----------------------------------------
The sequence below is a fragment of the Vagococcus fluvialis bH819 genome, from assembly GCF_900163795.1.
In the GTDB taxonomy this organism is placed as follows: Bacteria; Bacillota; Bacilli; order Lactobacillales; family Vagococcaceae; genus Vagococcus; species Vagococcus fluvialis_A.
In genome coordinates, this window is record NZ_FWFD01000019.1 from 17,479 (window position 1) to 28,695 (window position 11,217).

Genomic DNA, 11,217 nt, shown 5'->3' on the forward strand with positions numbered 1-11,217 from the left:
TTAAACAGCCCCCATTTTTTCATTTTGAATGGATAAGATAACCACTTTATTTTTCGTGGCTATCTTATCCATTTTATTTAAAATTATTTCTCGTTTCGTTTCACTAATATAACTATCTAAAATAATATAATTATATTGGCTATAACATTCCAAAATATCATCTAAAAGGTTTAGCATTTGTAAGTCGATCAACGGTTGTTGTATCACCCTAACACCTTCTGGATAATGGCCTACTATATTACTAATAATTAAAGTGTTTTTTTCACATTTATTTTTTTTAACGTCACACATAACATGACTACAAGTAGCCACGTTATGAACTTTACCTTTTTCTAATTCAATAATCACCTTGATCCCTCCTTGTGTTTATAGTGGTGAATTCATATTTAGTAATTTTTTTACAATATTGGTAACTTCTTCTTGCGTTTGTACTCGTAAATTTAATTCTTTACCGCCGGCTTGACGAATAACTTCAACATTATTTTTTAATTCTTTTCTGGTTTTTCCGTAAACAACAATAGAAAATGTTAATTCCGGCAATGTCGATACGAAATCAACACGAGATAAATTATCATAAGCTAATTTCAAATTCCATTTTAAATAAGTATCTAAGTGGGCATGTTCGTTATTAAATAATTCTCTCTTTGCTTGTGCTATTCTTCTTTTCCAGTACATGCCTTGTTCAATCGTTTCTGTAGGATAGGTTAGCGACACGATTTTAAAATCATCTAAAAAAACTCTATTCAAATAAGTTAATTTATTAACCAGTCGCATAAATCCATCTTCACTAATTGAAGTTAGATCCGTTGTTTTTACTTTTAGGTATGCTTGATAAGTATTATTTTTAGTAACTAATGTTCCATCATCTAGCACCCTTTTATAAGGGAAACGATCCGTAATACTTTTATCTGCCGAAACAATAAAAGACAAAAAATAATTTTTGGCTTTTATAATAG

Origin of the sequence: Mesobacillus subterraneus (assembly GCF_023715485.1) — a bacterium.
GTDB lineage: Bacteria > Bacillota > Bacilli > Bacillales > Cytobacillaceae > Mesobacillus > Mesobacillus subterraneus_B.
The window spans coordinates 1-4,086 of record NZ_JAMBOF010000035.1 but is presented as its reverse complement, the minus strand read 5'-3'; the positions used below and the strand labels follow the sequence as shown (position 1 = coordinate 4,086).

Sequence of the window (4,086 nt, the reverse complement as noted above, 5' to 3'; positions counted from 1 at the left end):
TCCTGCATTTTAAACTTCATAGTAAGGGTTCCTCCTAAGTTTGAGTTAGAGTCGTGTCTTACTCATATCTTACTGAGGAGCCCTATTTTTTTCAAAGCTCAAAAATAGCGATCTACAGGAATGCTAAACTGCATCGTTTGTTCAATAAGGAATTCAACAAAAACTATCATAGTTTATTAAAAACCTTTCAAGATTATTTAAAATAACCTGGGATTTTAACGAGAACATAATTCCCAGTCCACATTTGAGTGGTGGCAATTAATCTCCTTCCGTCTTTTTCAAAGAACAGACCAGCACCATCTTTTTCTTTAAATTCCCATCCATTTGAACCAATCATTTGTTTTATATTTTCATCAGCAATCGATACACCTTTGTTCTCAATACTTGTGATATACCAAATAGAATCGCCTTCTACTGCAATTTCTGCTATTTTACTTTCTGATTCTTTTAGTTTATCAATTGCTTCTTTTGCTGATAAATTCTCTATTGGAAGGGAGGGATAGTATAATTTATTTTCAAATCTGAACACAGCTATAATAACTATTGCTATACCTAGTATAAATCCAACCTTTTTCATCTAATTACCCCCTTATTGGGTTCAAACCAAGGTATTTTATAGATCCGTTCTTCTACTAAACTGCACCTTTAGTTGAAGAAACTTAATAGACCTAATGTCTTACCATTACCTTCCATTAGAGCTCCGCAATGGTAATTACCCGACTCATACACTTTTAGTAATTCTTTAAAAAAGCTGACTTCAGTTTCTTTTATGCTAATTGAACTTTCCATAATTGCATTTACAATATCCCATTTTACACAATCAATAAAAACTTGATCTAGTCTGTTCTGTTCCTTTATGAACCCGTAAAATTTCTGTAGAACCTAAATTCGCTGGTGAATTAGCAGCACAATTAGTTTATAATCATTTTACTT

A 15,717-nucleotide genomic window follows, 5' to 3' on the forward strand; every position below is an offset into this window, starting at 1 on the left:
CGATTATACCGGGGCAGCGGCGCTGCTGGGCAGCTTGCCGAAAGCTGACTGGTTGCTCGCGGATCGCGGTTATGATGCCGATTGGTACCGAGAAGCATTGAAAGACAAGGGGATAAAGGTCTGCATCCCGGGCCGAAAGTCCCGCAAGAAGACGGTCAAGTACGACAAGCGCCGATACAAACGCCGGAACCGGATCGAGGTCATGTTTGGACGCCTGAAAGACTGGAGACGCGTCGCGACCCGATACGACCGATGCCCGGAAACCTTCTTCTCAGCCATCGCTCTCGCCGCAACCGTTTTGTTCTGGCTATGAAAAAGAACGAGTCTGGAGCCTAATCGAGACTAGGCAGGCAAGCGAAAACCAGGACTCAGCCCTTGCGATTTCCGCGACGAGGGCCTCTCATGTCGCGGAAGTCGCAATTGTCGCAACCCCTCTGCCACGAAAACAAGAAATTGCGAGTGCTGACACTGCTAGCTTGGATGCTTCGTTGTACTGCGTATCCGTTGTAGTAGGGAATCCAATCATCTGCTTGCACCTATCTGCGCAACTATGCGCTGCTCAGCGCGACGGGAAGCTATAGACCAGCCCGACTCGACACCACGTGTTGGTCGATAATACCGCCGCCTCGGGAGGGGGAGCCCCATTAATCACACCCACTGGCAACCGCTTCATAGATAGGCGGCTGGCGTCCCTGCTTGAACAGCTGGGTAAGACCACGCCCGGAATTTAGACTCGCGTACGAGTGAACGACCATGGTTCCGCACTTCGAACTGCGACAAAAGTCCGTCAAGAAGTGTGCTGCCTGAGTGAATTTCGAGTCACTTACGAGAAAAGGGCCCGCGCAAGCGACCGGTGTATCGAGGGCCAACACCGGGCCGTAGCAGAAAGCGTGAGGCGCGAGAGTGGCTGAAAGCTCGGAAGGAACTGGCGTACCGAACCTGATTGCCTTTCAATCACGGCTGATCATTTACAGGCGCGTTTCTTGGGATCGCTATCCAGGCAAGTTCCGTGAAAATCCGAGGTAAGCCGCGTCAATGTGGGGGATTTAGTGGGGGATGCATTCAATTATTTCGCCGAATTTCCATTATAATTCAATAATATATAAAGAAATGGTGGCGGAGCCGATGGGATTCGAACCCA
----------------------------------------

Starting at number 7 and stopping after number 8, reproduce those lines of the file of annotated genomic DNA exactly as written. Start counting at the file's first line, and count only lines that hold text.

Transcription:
GTDB lineage: Bacteria > Bacillota > Bacilli > Bacillales > Cytobacillaceae > Mesobacillus > Mesobacillus subterraneus_B.
The window spans coordinates 1-4,086 of record NZ_JAMBOF010000035.1 but is presented as its reverse complement, the minus strand read 5'-3'; the positions used below and the strand labels follow the sequence as shown (position 1 = coordinate 4,086).